Amazon and publisher Hachette agreed to end their battle, bringing a close to a sour dispute lasting months over whether the Web giant can offer steep discounts on e-books.
Neither Amazon nor Hachette, a subsidiary of French corporation Lagardère Publishing, disclosed the terms of their deal reached Thursday. But the companies confirmed in a joint statement that Hachette now has the right to set the price of its e-books. The deal takes effect next year, when the two companies are set to resume normal relations. Amazon, the top online retailer in the US, will now feature the publisher's books in its promotions -- a marked departure from its behavior over the past few months.
Amazon has been fighting with book publishers over whether it can set the price for e-books and offer them at a discount to publishers' recommended pricing. It removed preorder buttons from upcoming Hachette titles in May and refused to restock its books. Amazon, which warned its licensing deal with Hachette would expire if the two companies couldn't reach agreement, stopped stocking its titles, leading to longer shipping times for US customers. Hachette publishes the works of popular authors including Douglas Preston and James Patterson.
The dispute is the latest, most dramatic chapter in a battle between established media companies and the ever growing power of Internet retailers. The popularity of companies like Amazon has undercut physical retailers, who have been struggling to remain relevant. Amazon has argued with various book publishers over whether it can set e-book pricing, and how low it could price the digital works. The debate became so heated, and publishers became so desperate to retain control over pricing, that several of them were willing to violate antitrust laws. Amazon's victory in the antitrust case sparked a turning point for e-book pricing that end up solidifying its business model.
Much of the dispute between Amazon and Hachette took place behind closed doors, though both companies had made public statements. Anhinted that the etailer wanted to set a $9.99 price ceiling on e-books. Hachette, the fourth-biggest publisher, wanted a range of prices between $12.99 and $14.99.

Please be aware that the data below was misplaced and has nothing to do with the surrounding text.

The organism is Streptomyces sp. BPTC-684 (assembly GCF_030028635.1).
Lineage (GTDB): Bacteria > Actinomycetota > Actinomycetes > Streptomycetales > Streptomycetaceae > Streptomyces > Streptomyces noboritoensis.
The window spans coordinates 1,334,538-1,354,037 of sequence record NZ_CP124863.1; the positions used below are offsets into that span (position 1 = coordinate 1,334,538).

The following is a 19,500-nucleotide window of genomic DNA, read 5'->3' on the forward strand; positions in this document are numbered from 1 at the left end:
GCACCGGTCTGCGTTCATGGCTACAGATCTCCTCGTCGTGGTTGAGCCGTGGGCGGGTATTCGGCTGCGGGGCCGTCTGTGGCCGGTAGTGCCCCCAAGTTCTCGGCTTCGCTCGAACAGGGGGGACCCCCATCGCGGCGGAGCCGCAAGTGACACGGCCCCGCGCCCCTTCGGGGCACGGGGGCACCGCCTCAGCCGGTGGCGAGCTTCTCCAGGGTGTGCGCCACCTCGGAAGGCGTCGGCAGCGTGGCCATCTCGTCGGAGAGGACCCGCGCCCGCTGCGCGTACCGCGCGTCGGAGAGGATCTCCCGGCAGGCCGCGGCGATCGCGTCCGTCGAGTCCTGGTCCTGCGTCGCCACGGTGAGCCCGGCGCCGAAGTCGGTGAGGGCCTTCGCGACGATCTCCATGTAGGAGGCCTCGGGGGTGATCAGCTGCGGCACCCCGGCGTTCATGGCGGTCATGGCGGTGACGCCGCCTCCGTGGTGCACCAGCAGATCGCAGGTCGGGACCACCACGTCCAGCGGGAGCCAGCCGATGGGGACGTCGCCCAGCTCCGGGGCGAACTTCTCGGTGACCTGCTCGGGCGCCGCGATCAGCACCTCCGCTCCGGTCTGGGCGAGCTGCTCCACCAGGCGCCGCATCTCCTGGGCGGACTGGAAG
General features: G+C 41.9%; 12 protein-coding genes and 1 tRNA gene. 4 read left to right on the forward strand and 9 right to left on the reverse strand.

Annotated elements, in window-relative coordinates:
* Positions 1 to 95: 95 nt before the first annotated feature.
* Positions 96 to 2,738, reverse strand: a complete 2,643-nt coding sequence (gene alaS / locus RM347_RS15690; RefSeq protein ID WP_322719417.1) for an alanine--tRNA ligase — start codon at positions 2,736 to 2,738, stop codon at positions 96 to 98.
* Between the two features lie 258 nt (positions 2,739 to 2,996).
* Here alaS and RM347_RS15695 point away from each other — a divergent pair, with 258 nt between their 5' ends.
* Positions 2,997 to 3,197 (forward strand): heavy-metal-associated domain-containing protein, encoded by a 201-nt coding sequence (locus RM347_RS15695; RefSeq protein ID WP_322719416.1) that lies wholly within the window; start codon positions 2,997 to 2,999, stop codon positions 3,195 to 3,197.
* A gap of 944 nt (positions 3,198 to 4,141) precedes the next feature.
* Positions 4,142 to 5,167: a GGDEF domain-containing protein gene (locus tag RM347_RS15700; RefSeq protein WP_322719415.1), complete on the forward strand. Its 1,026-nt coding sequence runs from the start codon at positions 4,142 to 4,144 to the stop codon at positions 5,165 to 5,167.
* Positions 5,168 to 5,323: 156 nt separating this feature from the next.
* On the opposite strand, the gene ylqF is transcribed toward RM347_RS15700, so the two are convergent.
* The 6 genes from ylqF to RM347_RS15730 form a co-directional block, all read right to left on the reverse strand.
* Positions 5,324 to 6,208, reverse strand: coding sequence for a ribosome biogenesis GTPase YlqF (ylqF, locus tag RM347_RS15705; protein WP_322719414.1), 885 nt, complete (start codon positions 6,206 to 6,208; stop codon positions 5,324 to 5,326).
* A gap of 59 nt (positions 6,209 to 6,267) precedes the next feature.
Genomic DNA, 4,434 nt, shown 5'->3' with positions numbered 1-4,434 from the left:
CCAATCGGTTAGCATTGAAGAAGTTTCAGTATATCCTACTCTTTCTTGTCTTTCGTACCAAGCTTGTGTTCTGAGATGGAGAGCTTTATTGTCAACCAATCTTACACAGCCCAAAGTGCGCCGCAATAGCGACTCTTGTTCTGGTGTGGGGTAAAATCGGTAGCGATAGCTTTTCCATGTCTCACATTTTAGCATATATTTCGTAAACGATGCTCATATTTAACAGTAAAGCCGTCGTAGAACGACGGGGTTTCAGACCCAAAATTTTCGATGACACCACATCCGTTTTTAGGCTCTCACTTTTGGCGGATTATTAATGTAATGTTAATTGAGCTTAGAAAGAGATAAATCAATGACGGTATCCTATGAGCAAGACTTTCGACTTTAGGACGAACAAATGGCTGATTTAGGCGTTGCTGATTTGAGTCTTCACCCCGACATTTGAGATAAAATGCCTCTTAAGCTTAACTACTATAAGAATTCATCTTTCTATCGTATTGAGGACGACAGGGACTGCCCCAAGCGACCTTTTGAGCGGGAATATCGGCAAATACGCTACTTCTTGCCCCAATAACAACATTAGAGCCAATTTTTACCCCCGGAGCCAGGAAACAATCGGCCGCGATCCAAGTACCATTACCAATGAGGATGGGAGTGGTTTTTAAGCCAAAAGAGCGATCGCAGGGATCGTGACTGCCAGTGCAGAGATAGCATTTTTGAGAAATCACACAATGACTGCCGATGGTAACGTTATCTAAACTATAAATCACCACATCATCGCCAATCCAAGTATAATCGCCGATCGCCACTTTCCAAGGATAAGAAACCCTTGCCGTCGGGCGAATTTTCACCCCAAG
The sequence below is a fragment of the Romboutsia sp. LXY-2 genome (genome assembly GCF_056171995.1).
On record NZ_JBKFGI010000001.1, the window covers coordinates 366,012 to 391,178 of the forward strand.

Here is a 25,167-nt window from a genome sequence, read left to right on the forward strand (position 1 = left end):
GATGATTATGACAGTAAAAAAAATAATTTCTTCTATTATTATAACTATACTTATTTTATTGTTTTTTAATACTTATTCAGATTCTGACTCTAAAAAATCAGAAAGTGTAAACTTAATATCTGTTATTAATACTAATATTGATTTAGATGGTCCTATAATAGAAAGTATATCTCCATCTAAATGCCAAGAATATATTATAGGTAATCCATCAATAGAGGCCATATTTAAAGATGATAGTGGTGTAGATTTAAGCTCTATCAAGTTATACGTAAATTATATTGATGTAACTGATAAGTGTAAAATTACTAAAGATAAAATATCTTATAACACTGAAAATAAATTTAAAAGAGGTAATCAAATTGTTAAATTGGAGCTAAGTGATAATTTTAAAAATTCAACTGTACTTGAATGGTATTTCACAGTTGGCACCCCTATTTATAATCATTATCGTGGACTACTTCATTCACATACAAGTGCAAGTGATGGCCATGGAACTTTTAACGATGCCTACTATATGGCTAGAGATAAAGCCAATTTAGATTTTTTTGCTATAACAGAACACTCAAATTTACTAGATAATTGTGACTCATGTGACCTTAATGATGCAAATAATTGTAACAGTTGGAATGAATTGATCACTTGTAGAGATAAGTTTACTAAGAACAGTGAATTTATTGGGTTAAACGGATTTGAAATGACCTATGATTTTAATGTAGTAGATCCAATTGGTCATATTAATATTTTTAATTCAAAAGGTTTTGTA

Amazon also was reportedly pursuing a larger cut from each sale -- as much as 50 percent for each e-book sold compared with the 30 percent it's historically taken.
"This is great news for writers," Michael Pietsch, Hachette's chief executive, said in a statement. "The new agreement will benefit Hachette authors for years to come. It gives Hachette enormous marketing capability with one of our most important bookselling partners."
The resolution marks a rare victory for the publishing industry, which has struggled as more people buy relatively inexpensive e-books distributed over the Internet. Amazon controls, by some estimates, a third of the entire book market and more than half of the e-book market, thanks to its Kindle electronic reader platform. That share has given Amazon enormous clout in negotiations with publishers.
Hachette appears to have brokered a compromise with the e-commerce giant. Amazon is "pleased with this new agreement as it includes specific financial incentives for Hachette to deliver lower prices, which we believe will be a great win for readers and authors alike," Dave Naggar, Amazon's vice president of Kindle, said in the statement.
Amazon and Hachette declined further comment.
Authors began a campaign to resolve the dispute in their favor. Preston, a New England-based writer of thrillers, took out a full-page ad in The New York Times in August condemning Amazon's actions. Authors United, a group of more than 1,100 writers including John Grisham, Malcolm Gladwell and Philip Roth -- sent a letter complaining about Amazon's practices to Amazon's board. The group also asked the Justice Department to investigate Amazon for monopolistic behavior.
"I'm relieved that Amazon and Hachette reached an agreement," Preston told The New York Times today. But "if anyone thinks this is over, they are deluding themselves. Amazon covets market share the way Napoleon coveted territory."
The back and forth with Hachette may have damaged Amazon's public image, said BCG analyst Colin Gillis. "People associate with authors," he said. "It's good that it was resolved, but we'll see if hardcore readers see Amazon in a different light."
Some authors remain wary. "Don't assume that because both Amazon and Hachette are 'happy,' that this means everything will be peachy for Hachette authors," John Scalzi, a science fiction writer who isn't published by Hachette, wrote on Twitter.
Neither company commented on whether shipment delays on Hachette titles will continue until 2015. A hardcover copy of Preston's " The Long Island," a Hachette published book that qualifies for Amazon's fast-shipping Prime service, still takes one to four weeks to arrive.